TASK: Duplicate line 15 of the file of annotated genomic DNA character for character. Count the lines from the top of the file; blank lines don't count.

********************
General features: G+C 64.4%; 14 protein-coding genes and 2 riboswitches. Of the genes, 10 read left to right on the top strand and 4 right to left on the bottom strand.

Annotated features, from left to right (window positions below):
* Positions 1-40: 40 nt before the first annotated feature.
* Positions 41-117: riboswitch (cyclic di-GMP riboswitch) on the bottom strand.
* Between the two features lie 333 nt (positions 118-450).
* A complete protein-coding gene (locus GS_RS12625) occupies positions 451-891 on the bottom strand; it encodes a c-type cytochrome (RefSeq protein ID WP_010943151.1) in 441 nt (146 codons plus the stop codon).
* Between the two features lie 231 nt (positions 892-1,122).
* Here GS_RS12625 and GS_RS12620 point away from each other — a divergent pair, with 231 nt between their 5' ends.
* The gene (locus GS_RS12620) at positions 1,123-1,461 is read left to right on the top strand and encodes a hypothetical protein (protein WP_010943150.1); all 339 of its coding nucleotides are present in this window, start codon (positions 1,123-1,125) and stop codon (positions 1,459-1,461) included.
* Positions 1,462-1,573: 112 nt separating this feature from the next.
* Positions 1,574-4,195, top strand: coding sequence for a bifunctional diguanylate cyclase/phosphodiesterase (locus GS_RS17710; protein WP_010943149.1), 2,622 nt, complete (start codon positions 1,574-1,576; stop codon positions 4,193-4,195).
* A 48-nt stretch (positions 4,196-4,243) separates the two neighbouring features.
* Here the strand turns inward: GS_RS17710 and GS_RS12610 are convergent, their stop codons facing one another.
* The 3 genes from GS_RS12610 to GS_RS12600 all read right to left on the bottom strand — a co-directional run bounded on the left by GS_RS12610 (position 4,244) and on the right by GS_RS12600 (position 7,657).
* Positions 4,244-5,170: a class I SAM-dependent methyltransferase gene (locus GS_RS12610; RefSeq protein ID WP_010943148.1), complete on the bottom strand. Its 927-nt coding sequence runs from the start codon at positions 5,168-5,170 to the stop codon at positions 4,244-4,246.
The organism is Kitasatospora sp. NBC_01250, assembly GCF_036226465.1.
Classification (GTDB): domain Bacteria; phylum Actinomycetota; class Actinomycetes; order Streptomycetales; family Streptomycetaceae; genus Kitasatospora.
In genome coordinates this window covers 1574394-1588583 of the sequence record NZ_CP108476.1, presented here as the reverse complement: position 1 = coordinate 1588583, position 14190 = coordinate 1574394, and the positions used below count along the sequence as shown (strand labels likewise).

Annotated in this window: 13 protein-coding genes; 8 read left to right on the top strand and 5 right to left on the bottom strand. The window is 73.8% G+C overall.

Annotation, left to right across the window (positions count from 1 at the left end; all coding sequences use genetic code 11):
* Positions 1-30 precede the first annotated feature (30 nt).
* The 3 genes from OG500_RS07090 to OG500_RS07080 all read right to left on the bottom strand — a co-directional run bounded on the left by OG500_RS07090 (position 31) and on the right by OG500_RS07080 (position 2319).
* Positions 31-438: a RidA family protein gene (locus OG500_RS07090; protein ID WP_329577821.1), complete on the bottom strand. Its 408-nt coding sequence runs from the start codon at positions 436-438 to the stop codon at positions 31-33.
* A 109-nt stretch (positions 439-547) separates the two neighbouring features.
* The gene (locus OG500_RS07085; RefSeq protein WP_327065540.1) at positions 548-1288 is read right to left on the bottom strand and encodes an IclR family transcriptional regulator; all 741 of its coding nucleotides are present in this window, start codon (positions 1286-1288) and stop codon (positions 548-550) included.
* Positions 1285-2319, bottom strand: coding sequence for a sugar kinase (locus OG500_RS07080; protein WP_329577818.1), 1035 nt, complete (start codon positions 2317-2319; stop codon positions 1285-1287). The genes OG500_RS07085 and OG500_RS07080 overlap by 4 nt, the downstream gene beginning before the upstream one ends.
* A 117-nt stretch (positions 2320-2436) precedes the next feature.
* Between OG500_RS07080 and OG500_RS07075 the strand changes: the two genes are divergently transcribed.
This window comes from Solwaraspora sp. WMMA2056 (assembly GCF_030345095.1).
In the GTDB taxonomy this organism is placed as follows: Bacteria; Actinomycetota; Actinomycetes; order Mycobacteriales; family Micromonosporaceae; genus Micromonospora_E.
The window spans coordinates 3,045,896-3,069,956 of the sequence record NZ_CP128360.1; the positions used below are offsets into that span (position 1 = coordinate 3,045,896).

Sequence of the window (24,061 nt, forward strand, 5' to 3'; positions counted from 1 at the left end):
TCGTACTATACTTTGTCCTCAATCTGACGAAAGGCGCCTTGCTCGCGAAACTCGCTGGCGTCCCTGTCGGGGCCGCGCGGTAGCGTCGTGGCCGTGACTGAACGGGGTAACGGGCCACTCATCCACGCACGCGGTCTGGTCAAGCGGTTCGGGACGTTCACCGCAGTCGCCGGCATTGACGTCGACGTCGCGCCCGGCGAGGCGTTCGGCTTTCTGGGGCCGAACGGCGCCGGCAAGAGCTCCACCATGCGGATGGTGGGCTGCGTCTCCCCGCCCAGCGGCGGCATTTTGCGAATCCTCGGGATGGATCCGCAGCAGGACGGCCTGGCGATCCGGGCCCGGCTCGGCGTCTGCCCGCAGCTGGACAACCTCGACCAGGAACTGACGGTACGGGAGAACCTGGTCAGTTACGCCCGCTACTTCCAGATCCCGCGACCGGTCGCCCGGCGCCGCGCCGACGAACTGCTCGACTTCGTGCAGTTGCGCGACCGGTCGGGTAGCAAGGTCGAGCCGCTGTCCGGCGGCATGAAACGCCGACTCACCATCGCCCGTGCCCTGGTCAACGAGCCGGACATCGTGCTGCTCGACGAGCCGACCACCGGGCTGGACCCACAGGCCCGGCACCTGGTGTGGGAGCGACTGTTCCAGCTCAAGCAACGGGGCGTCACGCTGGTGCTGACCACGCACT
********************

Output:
* Positions 4,244-5,170: a class I SAM-dependent methyltransferase gene (locus GS_RS12610; RefSeq protein ID WP_010943148.1), complete on the bottom strand. Its 927-nt coding sequence runs from the start codon at positions 5,168-5,170 to the stop codon at positions 4,244-4,246.